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@ School: Brian Morton

Brian MortonWhile all the young people who participated in the V.I. National Park’s Youth Conservation Corps summer job program did a good job, Brian Morton, 16, was a standout.

“Brian displayed very good qualities early on by taking the lead and inspiring others by his thoughts and actions,” park Superintendent Mark Hardgrove said.

According to Hardgrove, Morton was quick to understand the National Park Service’s mission. He shows so much promise that Hardgrove said the park expects to invite him back next summer to work as a youth leader in the program.

“He’ll help us in the day-to-day operations and help us design a program for youths his age,” Hardgrove said.

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Morton needed a summer job, but he said he wanted to learn more about the park, its sights and the island’s history.

“You get to see how the park works,” he said.

Morton spent the eight weeks of the YCC program working in maintenance. He raked around the Visitors Center, raked the beaches and raked at Annaberg. He’s not complaining.

“It wasn’t really a hard job once you have a mindset to do what you have to do to accomplish it,” he said.

Though he liked working in maintenance, he doesn’t plan to spend his working life with a rake in his hands. He plans to go to college, but has no idea of what he’d like to study or what path his career will take.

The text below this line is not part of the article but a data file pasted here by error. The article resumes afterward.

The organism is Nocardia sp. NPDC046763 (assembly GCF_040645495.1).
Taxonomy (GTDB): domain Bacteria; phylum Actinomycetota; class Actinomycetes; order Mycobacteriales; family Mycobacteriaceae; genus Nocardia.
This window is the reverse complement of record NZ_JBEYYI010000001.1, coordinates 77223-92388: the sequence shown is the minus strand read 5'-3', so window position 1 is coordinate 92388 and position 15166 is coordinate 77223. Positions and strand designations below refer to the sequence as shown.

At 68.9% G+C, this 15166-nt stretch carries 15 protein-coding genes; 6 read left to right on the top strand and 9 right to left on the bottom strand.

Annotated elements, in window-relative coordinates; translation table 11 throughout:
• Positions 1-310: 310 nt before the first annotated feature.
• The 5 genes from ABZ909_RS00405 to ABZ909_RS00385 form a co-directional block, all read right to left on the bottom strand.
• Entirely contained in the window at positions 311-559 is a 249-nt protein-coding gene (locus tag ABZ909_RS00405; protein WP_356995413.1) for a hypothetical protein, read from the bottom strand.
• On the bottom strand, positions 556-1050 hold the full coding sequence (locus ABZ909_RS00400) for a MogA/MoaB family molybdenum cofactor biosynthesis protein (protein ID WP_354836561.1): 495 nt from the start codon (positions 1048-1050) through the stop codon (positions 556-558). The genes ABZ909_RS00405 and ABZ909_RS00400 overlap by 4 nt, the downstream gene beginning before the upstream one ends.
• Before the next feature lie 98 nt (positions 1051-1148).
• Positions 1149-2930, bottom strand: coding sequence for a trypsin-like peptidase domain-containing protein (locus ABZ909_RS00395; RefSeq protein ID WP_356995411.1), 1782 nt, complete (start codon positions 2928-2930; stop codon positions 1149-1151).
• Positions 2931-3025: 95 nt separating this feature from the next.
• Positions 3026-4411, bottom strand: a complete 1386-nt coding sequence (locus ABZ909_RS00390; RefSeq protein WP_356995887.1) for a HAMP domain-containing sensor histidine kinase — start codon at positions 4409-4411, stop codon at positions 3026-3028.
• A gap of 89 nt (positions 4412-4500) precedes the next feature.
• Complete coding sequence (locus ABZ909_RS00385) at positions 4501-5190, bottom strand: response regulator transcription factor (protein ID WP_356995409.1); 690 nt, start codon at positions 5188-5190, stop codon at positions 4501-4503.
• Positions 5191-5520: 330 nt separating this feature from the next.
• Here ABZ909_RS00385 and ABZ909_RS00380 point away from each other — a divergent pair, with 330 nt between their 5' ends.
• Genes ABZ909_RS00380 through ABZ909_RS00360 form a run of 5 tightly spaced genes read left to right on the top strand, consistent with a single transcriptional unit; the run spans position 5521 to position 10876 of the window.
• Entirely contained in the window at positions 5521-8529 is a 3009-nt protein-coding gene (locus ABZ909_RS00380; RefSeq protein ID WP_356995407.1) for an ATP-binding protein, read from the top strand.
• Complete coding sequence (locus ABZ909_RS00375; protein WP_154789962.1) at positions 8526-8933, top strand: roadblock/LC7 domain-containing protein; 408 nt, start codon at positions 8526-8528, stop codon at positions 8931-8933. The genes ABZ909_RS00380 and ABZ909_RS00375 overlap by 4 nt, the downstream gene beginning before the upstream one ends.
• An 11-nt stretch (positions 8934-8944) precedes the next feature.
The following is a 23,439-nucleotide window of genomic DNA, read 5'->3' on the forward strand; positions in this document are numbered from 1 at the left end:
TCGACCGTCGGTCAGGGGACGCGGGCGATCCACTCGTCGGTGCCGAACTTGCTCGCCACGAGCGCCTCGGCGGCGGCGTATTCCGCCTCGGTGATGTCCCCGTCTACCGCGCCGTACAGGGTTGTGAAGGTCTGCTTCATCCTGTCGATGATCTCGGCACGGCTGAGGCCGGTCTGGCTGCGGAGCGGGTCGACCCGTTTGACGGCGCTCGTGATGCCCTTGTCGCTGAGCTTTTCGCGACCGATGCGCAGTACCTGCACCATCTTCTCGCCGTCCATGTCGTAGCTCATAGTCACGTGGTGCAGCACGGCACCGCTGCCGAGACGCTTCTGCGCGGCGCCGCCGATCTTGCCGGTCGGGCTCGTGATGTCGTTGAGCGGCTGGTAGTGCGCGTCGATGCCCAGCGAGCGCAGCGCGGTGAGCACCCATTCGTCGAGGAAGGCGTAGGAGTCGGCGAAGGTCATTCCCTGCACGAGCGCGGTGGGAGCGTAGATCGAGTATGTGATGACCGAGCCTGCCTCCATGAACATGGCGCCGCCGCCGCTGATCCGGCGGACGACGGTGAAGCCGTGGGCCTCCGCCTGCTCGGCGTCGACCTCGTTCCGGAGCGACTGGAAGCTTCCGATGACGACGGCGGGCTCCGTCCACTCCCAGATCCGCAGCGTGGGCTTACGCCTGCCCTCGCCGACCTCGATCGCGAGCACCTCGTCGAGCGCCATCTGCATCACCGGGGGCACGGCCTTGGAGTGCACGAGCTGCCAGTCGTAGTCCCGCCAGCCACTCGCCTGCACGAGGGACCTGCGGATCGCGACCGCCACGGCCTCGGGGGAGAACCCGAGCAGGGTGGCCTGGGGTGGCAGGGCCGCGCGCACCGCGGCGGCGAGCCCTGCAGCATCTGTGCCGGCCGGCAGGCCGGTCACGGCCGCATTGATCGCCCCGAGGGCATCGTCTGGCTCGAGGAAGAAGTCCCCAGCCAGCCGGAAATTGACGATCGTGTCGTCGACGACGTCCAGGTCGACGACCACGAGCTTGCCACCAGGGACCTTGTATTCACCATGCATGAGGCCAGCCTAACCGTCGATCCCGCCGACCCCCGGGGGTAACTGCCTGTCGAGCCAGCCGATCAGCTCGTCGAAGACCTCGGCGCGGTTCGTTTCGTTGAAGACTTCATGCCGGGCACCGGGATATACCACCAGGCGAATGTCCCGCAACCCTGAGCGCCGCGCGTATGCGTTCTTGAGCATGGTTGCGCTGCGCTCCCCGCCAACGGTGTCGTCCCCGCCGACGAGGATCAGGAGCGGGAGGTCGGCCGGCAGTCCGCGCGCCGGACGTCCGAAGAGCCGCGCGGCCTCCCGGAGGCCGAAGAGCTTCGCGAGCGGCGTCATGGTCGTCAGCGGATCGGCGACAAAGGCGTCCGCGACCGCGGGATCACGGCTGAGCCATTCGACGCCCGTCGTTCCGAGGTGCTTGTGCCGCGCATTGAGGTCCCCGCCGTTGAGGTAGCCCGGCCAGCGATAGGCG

However, if Hardgrove has his way, it will be with the National Park Service.

“He showed so much promise,” Hardgrove said.

Morton said he’s a good student who studies hard. In a far-reaching conversation, he said he just can’t imagine himself getting involved in the youthful drug and violence that plagues the territory.

“They shouldn’t have guns. They should find something better to do. They need to keep their minds busy so they don’t get into trouble,” he said of those who chose to get involved.

Born in Nevis, he and his family moved to St. John when he was nine. While St. John is still less developed than its sister Virgin Islands, Morton said moving to the island put him more in touch with the rest of the world.

“Here is closer to everything,” he said.

He attended Julius E. Sprauve School before heading on to Gifft Hill School. He’ll be in the 11th grade when school starts.

When he’s not studying, Morton finds time to occasionally go to the beach. And he likes basketball and plays football at Gifft Hill.

He comes from a big family. Of his three brothers and three sisters, only he and his older brother Ryan, 19, are still at home with their parents, Angela Morton and Elvis Grant.

His mother is very proud of her son.

“He’s loving, he’s honest and he likes to help,” Angela Morton said.

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